by Iliana de la Vega and Isabel Torrealba
Cereals are the foundation of all great civilizations—Europe had wheat, Asia had rice and Mesoamerica flourished on corn. Indeed, corn is the backbone of Mexico’s cuisine and, as such, it holds the same importance for the country’s culture; many of the indigenous people even believed that humans were created from the crop. For many generations, corn’s versatility and vitality have shone brightly in the countless dishes and food staples that are made from it—from tortillas and tamales to moles and soups such as pozole. The food of Mexico would lose its very essence without corn.
It’s debated whether corn, or maize, originated in Tehuacán, Puebla, or in the central valleys of Oaxaca, but it’s commonly thought that it came from a type of grass called teocintle. In Mexico, we refer to the endemic types of corn as criollo (though this term denotes European ancestry when in fact, it’s completely autochthonous). These grains easily adapt to different climates, altitudes and terrains—some perform better at sea level, while others excel in the mountains or in drier conditions. It’s estimated that there are around 55 different heirloom or landrace varieties of the crop in Mexico, each with its own qualities, and used for specific purposes and to achieve different results. The colors range from white, yellow, blue and red, to pink or even purple, and the masa made from them may reflect the color or take on a gray, green or brownish hue. As with all heirloom species, the end product may not be appealing to the eye, but it will make up for it with unmatched flavor.
At our restaurant, El Naranjo, we’ve tried to find corn that tastes like the corn we grew up eating in Mexico. The right flavor, color and texture are vital for making flawless tortillas, but considering that around 90 percent of the corn found in the U.S. is genetically modified, and that it’s primarily used to feed cattle, great flavor is probably not the main priority. The American “dent” or “field” varieties of corn resulted in tortillas that were good, but not superb, and we were missing the very important influences of native terroir. It wasn’t until late last year, when we found a purveyor who carries multiple native Mexican varieties of corn (white bolita from Michoacán and blue comiteco from Oaxaca, for example), that we became truly satisfied with our product. Our tortillas went from being a vessel or accompaniment to playing a starring role.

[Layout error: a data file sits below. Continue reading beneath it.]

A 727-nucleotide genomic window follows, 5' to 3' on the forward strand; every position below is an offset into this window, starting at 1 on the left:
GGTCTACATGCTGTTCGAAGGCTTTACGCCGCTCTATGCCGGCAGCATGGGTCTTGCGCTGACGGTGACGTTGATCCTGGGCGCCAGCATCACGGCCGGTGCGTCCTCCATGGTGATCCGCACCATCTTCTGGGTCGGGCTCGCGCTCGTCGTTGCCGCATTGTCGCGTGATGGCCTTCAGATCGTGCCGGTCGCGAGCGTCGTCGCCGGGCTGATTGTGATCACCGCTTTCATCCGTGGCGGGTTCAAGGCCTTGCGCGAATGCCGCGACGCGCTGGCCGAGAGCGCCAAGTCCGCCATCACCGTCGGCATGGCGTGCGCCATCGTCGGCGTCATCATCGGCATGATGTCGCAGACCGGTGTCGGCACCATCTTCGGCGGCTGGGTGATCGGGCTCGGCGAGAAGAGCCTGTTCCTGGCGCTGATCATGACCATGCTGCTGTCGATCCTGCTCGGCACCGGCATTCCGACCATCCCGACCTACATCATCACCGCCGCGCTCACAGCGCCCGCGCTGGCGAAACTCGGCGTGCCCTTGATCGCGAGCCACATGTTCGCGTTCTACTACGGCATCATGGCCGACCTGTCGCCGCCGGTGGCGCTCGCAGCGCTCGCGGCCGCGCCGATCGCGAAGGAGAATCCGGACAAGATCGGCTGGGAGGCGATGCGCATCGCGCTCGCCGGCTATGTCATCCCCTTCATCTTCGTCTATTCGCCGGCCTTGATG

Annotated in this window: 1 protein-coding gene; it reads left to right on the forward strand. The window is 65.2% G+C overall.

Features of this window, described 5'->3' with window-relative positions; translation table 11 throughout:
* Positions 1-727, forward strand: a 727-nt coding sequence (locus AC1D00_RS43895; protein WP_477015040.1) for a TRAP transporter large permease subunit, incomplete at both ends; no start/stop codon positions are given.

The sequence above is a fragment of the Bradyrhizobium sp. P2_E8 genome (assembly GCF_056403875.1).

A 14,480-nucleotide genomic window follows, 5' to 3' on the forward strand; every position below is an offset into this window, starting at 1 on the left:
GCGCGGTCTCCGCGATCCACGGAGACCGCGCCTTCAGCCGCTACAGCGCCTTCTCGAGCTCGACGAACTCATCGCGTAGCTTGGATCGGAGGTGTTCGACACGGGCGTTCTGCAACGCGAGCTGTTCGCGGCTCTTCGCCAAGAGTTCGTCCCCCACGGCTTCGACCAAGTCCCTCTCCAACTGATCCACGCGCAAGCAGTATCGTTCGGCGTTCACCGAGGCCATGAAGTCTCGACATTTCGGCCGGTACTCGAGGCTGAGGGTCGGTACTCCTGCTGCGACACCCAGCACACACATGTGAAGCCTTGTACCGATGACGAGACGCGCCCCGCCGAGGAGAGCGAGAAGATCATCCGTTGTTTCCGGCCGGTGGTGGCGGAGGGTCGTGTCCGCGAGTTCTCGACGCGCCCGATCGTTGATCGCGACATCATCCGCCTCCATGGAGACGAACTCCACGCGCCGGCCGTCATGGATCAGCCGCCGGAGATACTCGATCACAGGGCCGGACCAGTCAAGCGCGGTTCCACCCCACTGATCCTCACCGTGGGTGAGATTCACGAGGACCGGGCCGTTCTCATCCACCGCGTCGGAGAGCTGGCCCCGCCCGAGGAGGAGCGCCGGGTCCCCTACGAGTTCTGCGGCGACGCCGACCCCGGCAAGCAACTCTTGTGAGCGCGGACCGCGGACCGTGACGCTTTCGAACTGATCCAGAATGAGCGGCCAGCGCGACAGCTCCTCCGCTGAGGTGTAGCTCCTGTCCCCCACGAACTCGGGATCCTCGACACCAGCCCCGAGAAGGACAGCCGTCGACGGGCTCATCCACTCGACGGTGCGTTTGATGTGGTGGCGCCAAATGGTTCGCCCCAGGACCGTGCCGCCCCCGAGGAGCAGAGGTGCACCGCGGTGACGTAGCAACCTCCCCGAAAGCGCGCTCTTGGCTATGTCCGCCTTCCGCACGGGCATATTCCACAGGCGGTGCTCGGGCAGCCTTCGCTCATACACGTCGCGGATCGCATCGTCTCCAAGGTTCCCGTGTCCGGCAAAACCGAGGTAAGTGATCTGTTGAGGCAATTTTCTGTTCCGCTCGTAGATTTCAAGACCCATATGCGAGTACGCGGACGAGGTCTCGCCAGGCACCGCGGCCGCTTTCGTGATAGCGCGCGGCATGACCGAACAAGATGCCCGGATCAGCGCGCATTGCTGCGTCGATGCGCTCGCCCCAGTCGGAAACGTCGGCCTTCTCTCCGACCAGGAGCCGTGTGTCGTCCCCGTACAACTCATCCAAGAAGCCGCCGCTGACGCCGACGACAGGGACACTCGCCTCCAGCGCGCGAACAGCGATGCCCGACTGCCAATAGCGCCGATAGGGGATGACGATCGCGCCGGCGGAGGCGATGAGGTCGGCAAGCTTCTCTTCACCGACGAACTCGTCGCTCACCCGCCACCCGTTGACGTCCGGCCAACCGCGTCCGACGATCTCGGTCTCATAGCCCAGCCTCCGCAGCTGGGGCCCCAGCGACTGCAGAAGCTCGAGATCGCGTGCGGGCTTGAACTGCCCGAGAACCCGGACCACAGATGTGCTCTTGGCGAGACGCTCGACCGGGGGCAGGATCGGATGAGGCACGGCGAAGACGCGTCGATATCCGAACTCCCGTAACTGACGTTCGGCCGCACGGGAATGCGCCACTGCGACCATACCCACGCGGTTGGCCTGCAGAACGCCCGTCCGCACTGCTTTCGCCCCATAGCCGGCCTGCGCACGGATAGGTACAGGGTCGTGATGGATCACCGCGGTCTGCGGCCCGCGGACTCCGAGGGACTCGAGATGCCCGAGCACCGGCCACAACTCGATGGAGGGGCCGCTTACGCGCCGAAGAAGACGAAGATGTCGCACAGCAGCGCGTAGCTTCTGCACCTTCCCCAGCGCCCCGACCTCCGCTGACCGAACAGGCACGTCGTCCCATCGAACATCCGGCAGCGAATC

Of course, as important as flavor is—especially in the restaurant business—our commitment to importing heirloom corn is actually part of a bigger picture. The negative consequences of genetic modification affect small, non-GMO farms the most, because it ultimately reduces their ability to compete in a saturated market. Even more at risk, though, are the ideological beliefs and ethnic identities of the very people growing authentic, native crops. Even though we fully believe in buying locally and supporting our local farmers, we also believe that a culture cannot be truly understood or preserved without the nexus to their terrain and, thus, to the things they’ve produced in those unique environments for generations. The paramount role of native corn in the culture of Mexico makes the higher price tag worth it—because we know we’re serving something that not only tastes good, but that also has a positive impact on preserving Mexico’s history, culture and society.